Open Collections

UBC Theses and Dissertations

UBC Theses Logo

UBC Theses and Dissertations

Three dimensional heat flow in the direct chill casting of non-ferrous metals Venkateswaran, V. 1980

Your browser doesn't seem to have a PDF viewer, please download the PDF to view this item.

Item Metadata

Download

Media
831-UBC_1980_A1 V46.pdf [ 13.19MB ]
Metadata
JSON: 831-1.0079161.json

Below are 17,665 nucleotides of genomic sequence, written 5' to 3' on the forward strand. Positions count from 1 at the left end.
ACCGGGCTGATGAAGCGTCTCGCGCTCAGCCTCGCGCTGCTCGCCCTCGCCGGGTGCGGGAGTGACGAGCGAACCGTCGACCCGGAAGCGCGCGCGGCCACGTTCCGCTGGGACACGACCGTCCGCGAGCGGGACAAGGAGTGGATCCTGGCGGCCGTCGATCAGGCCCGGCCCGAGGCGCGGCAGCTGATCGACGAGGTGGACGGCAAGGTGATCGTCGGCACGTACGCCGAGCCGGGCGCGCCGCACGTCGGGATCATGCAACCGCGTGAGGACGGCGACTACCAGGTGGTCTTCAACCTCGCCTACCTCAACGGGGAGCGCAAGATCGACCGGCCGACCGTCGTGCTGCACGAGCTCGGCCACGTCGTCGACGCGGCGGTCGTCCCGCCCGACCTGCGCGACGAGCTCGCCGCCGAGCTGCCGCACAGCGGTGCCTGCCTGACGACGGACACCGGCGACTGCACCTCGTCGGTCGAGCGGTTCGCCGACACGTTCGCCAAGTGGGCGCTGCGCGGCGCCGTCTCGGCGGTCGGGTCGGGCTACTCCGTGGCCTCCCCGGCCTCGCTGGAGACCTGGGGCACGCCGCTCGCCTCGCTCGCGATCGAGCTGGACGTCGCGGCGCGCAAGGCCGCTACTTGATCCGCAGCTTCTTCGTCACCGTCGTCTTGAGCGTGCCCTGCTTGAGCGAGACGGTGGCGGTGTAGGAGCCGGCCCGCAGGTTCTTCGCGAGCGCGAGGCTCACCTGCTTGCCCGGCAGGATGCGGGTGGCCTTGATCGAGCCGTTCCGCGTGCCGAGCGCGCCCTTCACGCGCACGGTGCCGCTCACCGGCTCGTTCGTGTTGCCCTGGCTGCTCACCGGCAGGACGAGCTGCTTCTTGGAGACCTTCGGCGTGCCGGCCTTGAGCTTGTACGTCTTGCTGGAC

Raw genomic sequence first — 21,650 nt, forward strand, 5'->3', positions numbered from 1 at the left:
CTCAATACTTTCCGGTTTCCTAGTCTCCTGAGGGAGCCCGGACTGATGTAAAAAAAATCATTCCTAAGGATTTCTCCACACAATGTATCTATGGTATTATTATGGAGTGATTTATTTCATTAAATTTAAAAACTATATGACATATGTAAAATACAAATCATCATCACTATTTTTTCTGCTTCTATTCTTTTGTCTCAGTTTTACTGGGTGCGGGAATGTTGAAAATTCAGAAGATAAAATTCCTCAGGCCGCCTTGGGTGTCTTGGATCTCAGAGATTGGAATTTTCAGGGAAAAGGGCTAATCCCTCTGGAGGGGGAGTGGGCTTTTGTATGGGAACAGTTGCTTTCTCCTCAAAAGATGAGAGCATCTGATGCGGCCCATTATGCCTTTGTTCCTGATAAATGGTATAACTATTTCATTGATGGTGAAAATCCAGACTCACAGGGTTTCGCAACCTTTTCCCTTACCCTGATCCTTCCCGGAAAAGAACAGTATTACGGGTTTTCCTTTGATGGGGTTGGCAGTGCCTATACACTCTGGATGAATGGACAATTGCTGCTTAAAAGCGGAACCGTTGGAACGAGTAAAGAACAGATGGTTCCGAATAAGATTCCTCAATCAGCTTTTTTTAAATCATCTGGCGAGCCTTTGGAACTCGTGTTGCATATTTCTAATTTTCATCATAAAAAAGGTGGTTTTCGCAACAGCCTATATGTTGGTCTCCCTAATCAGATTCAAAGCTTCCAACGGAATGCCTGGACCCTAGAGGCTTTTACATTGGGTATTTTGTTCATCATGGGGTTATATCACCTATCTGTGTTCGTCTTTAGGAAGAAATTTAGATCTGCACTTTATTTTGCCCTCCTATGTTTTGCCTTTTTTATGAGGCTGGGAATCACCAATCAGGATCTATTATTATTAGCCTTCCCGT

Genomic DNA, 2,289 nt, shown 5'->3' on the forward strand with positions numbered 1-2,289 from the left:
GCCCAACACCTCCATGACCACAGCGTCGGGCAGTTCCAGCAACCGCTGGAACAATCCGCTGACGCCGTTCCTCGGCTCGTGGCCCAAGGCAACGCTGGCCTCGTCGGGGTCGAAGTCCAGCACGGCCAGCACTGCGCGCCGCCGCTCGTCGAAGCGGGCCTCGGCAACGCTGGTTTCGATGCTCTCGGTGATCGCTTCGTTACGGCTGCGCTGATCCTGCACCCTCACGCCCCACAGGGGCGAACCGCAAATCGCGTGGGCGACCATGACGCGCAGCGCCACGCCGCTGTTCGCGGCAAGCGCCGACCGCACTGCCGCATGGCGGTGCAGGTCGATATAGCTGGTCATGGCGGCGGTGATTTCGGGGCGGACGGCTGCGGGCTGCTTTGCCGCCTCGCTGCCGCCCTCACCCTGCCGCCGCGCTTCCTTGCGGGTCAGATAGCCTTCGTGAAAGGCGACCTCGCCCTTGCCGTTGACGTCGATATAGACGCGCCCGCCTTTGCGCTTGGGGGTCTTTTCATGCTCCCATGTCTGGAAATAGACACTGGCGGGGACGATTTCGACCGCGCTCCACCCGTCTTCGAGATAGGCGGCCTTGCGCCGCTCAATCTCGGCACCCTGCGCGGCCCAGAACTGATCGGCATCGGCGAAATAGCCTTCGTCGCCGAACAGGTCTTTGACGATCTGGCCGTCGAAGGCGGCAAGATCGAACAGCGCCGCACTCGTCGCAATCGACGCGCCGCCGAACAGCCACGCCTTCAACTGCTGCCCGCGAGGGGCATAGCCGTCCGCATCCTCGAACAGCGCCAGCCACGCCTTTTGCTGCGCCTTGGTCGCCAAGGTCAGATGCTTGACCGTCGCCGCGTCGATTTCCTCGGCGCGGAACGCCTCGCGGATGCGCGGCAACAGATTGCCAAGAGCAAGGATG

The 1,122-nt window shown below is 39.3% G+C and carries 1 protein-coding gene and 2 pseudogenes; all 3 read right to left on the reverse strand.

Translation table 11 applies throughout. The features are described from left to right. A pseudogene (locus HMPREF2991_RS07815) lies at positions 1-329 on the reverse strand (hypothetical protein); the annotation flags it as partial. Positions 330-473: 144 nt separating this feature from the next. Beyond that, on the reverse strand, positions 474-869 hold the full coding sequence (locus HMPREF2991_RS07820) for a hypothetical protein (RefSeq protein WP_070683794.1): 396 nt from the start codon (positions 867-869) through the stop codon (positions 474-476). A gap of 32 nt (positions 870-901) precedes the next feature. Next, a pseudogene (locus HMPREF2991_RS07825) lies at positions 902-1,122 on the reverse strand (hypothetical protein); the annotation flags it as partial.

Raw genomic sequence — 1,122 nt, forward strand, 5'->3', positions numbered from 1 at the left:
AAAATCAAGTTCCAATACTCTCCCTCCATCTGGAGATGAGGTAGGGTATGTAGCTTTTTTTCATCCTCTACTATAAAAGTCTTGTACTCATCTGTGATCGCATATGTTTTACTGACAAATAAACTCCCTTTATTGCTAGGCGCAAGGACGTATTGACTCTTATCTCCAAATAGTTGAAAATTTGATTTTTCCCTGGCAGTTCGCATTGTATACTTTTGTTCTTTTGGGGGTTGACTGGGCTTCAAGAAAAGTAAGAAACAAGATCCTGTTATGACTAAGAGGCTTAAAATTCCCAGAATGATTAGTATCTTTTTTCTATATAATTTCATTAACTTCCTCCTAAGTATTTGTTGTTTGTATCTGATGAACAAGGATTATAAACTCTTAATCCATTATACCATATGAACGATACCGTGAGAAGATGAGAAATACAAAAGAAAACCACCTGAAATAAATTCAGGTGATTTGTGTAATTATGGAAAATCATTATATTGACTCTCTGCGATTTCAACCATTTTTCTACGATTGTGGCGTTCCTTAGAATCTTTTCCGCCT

JSON-LD: 831-1.0079161-ld.json
RDF/XML (Pretty): 831-1.0079161-rdf.xml
RDF/JSON: 831-1.0079161-rdf.json
Turtle: 831-1.0079161-turtle.txt
N-Triples: 831-1.0079161-rdf-ntriples.txt
Original Record: 831-1.0079161-source.json
Full Text
831-1.0079161-fulltext.txt
Citation
831-1.0079161.ris

Full Text